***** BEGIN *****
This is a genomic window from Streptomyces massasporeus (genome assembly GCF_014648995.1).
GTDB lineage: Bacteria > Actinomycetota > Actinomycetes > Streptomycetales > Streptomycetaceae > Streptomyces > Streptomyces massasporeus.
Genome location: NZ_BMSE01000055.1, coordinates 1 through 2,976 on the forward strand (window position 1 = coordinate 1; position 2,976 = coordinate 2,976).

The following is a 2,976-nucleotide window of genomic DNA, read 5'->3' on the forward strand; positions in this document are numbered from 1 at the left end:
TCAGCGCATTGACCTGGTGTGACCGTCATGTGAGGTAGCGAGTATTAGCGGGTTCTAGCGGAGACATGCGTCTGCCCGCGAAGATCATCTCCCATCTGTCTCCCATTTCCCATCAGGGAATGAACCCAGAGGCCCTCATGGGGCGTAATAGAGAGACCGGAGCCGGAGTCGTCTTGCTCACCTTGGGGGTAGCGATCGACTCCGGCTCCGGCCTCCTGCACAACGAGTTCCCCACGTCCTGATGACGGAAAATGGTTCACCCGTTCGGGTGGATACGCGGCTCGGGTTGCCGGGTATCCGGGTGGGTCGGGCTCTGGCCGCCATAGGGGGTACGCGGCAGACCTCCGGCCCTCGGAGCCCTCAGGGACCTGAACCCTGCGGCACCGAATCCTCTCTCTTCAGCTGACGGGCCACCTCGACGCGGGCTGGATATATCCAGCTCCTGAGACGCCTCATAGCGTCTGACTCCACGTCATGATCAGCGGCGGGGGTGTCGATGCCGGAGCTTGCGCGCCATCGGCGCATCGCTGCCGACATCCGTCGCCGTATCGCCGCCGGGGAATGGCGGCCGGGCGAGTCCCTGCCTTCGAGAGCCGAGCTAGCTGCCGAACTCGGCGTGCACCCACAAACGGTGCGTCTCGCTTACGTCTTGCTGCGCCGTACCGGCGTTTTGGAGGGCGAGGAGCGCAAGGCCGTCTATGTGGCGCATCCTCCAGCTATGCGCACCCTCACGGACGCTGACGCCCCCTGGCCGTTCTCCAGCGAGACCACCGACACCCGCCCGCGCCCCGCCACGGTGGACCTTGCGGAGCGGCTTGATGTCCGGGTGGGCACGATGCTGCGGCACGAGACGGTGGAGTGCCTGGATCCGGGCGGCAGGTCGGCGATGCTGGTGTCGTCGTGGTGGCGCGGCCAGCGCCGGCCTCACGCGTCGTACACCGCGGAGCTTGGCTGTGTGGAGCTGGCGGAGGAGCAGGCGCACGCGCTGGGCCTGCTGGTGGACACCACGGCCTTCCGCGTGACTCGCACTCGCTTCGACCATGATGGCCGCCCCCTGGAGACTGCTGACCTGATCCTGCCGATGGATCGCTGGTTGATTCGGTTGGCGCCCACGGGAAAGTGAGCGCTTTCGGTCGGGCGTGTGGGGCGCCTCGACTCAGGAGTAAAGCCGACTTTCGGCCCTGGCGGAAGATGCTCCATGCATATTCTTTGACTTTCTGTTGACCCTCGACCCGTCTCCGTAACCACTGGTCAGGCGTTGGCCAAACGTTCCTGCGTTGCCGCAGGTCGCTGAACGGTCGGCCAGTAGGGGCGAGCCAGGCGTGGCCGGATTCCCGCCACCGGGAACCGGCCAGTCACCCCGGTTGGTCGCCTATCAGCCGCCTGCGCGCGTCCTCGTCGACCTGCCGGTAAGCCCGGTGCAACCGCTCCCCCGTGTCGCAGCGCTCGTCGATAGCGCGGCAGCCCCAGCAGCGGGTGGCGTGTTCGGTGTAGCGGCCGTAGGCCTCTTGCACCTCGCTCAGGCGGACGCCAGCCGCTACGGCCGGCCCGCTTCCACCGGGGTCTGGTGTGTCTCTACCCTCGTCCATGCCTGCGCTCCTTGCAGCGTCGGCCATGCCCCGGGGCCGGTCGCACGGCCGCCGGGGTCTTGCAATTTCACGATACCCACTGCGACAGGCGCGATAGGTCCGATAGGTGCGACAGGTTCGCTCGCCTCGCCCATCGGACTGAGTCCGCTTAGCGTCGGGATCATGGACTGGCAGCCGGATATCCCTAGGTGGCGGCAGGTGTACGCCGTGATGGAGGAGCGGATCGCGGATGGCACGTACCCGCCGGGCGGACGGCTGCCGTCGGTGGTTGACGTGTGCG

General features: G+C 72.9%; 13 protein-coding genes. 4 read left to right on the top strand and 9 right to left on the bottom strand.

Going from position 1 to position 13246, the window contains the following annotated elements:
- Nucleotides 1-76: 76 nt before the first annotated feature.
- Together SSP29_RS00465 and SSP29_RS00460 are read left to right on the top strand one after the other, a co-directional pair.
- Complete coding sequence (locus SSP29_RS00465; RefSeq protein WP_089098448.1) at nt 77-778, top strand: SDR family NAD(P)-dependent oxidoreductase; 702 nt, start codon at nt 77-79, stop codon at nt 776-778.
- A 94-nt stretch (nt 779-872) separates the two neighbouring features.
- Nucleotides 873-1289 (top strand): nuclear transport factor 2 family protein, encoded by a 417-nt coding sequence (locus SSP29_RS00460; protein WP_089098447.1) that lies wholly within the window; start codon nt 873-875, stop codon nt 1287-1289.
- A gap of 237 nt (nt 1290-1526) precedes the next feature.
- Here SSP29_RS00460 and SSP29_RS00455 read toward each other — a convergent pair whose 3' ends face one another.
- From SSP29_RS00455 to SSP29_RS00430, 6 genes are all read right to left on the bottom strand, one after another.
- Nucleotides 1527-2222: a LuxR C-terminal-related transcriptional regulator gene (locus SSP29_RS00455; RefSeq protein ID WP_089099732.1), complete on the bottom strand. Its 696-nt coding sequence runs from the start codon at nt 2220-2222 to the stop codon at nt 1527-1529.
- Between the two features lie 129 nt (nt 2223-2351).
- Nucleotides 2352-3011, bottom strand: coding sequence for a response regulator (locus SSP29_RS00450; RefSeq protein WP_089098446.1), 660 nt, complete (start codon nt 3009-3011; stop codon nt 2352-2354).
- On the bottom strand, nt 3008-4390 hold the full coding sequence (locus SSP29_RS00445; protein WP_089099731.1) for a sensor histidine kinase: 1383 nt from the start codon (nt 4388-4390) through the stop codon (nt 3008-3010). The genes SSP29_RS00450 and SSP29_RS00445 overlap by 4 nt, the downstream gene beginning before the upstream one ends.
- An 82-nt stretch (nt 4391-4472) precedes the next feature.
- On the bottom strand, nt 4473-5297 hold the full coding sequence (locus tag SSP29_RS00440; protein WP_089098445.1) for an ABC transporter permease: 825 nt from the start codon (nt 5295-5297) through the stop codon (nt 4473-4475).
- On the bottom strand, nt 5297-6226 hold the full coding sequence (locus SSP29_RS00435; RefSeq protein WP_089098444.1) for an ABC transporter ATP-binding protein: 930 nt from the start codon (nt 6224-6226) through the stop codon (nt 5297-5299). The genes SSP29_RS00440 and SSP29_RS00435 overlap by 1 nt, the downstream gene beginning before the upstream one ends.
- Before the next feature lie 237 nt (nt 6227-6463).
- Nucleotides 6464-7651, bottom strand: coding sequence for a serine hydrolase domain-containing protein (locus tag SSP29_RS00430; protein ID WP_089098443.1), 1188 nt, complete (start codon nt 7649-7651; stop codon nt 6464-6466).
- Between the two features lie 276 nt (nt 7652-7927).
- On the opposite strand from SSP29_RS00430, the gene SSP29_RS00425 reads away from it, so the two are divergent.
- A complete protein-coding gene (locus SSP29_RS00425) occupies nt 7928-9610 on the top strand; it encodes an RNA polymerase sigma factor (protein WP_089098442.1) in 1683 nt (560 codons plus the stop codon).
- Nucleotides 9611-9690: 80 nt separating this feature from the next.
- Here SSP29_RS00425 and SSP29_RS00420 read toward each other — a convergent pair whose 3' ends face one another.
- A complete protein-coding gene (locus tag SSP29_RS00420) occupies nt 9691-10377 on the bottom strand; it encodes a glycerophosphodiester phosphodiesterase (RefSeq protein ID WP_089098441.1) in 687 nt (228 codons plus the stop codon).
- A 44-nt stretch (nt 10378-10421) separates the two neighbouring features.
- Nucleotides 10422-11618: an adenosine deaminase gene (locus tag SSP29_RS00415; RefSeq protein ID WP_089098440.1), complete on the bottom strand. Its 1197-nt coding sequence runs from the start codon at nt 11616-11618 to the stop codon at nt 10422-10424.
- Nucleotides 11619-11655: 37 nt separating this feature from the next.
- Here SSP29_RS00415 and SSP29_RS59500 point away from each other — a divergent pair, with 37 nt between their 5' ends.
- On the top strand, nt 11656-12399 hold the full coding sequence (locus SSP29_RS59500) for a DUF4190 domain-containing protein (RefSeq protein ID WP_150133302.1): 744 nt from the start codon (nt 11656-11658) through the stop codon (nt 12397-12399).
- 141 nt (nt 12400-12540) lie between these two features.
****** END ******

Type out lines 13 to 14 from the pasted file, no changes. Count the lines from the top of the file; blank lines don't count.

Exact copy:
- A gap of 237 nt (nt 1290-1526) precedes the next feature.
- Here SSP29_RS00460 and SSP29_RS00455 read toward each other — a convergent pair whose 3' ends face one another.